Catching an Asteroid

Discussion in 'Community Discussion' started by Squilly, Apr 6, 2013.

  1. Squilly macrumors 68020

    Squilly

    Joined:
    Nov 17, 2012
    Location:
    PA
    #1
    Latest news I hear on the radio is NASA's attempt to capture an asteroid. Source
    Why not just use a fallen meteorite that's big enough to study in conditions similar to space (I'm sure that's possible)?
     
  2. simsaladimbamba

    Joined:
    Nov 28, 2010
    Location:
    located
    #2
    I guess the goal is to test the mechanisms to successfully catch such a big object (500 tonnes are not that easily to catch even on Earth, though lack of gravity is probably an advantage out there), keep it in an orbit (artificially) and then to successfully land on it.

    Raw materials are getting rarer and rarer on this rock, thus exploring and exploiting other rocks for such materials will be a big incentive too.

    Those things cannot be done on Earth, only simulated, which they already do of course with all their supercomputers.

    While it is an expensive adventure, it has to be done someday, and that day is nearing fast.
     
  3. Shrink macrumors G3

    Shrink

    Joined:
    Feb 26, 2011
    Location:
    New England, USA
    #3
    OMG...Nasa never thought of that. They're so hot to shoot rockets into space it never dawned on them that they could just do the whole thing right here.

    What a bunch of dummies!!

    But seriously, folks...do you think it's just possible there might be a reason why the asteroid (not meteorite) might be better studied in space. Just one idea...it has not passed through our atmosphere yet and undergone the incredible heating that involves.
     
  4. Squilly thread starter macrumors 68020

    Squilly

    Joined:
    Nov 17, 2012
    Location:
    PA
    #4
    :confused:
    "Matter is never created not destroyed"

    ----------

    Which could still be simulated on Earth...
     
  5. simsaladimbamba

    Joined:
    Nov 28, 2010
    Location:
    located
    #5
    Yes, I know, but as you can see from all the waste depositories we have, we have not successfully learnt to transform that transformed matter into reusable matter again.

    So can car and plane crashes, and still those poor beings get crushed before being released to the wider public.

    Almost everything can be simulated, look at masturbation, but one still wants the real deal, look at sex between two or more parties.
     
  6. Shrink macrumors G3

    Shrink

    Joined:
    Feb 26, 2011
    Location:
    New England, USA
    #6
    The "Matter is..." quote contributes to the discussion how??:confused:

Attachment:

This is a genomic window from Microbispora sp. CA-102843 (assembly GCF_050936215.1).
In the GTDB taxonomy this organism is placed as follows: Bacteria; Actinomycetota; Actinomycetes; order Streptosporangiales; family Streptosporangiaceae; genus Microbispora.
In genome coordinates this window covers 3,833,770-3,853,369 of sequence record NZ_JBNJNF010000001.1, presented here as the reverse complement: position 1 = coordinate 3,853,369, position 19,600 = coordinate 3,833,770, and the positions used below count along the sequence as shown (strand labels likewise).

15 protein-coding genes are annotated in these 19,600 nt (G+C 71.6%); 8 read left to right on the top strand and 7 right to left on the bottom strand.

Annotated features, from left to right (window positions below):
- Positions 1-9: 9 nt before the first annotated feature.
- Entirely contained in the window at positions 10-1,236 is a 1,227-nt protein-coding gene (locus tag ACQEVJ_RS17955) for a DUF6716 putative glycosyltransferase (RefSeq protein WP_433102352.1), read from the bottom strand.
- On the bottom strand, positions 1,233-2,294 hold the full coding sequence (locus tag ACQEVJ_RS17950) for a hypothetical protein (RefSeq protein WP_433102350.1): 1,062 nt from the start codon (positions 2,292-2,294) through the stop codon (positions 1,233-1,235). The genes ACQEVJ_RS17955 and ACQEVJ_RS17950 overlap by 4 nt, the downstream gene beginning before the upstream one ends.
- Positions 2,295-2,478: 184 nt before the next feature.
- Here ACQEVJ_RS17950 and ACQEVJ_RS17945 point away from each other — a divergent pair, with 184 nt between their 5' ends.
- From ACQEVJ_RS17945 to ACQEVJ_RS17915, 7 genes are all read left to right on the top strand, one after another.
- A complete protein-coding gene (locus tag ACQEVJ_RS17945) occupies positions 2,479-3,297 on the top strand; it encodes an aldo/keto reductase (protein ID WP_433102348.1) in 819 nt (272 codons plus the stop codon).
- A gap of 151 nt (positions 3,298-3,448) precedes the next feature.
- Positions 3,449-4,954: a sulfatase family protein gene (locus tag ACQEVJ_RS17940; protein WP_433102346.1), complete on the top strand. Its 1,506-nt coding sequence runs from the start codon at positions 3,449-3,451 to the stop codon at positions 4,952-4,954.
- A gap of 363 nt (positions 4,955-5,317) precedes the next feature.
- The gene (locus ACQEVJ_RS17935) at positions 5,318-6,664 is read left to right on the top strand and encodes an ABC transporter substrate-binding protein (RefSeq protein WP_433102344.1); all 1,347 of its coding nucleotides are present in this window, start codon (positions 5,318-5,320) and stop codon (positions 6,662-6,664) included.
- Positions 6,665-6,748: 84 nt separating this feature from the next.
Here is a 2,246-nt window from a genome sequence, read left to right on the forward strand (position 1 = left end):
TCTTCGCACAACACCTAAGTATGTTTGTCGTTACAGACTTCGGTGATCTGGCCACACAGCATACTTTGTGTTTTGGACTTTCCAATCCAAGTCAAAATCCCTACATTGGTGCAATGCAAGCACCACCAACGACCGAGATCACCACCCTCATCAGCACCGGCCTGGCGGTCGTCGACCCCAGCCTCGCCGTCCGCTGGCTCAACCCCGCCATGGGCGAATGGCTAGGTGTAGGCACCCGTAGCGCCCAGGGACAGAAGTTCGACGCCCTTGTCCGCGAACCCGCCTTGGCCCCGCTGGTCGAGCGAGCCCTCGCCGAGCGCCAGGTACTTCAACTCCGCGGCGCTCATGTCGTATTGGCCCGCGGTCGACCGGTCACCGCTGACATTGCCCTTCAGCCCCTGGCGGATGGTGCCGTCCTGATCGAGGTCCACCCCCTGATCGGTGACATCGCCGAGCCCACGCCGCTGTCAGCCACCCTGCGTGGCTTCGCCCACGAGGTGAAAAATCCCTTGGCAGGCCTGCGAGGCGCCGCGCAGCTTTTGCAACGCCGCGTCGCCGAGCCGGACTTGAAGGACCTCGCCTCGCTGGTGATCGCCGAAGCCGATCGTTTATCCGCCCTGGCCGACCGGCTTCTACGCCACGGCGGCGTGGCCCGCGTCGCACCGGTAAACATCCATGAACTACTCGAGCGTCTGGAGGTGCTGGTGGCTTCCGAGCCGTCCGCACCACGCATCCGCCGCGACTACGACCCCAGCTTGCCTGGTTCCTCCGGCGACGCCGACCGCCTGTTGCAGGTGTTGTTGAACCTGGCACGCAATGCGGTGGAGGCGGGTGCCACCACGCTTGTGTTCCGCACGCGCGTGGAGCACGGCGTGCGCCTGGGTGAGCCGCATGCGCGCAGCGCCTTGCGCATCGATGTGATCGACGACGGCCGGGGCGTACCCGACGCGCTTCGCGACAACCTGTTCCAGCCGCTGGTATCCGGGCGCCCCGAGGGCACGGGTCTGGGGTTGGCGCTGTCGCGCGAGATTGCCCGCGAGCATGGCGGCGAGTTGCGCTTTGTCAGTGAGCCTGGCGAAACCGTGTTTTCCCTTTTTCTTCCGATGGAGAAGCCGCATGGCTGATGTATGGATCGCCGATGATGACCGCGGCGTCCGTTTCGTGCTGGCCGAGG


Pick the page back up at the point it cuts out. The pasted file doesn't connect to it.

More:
As you keep asserting. I'm taking a wild stab in the dark, but could it possibly be that the conditions for the study intended by NASA require conditions that can not be simulated on Earth.

    Wait, how stupid of me. You MUST be right, and those Nasa dopeys must be wrong. If I were you, and considering your posts concerning your interest in developing a career path for yourself, you should re-consider the idea of being a tycoon, and consider being an advisor to NASA. Considering you obviously have a much better grasp on this project, it would be unpatriotic of you to keep it to yourself and not inform NASA of the error of their ways.
     
  7. NT1440 macrumors G4

    NT1440

    Joined:
    May 18, 2008
    Location:
    Hartford, CT
    #7
    The point is to be able to capture items in space, which involves incredibly complex planning and calculation. It's like a moonshot+.

    This is for advancing science, not simulating that advancement.
     
  8. flopticalcube macrumors G4

    flopticalcube

    Joined:
    Sep 7, 2006
    Location:
    In the velcro closure of America's Hat
    #8
    Asteroid mining is a way off yet. We will be basically constrained to whatever comes within our limited grasp and so have no control of what could be mined. Costs to capture, mine and bring the materials to Earth are currently prohibitive even for the rarest of materials. I can see it being useful for planetary defence although they claim that is not the primary mission. I guess we have to learn these skills at some point.
     
  9. SandboxGeneral Moderator

    SandboxGeneral

    Staff Member

    Joined:
    Sep 8, 2010
    Location:
    Orbiting a G-type Main Sequence Star
    #9
    They kind of give you a clue as to the point of this mission in the article itself.

    It'd be difficult to simulate that on Earth.
     
  10. Apple fanboy macrumors P6

    Apple fanboy

    Joined:
    Feb 21, 2012
    Location:
    Behind the Lens, UK
  11. Mac'nCheese macrumors 68030

    Mac'nCheese

    Joined:
    Feb 9, 2010
    #11
    Yeah but just once.
     
  12. snberk103 macrumors 603

    Joined:
    Oct 22, 2007
    Location:
    An Island in the Salish Sea
    #12
    Because the asteroid changes as it screams through the atmosphere at 17 times the speed of sound, vapourizing everything on the surface of the meteorite and even the rock itself before smashing into the ground with enough force to plough a hole in the ground metres deep.
    Well, technically a lot of matter is changed into energy - so while perhaps not destroyed it is no longer useful as matter, or energy. And.. for matter that is still 'matter-like' ... if we want more, say... Iron... I don't know that the skyscrapers of NYC or the rail lines or the shipping lines are going to be so keen on giving up the iron. So, what we are looking for are new sources.
    At some point, perhaps. But if we don't know what an asteroid is made up of before that screaming descent through the earth's atmosphere... then how would we know what to simulate? That's the same as me asking you to draw the floor plans for my house. You've never seen it, so even if you were the smartest draftsperson in your class you are starting from a bit of a handicap, eh?
     

Share This Page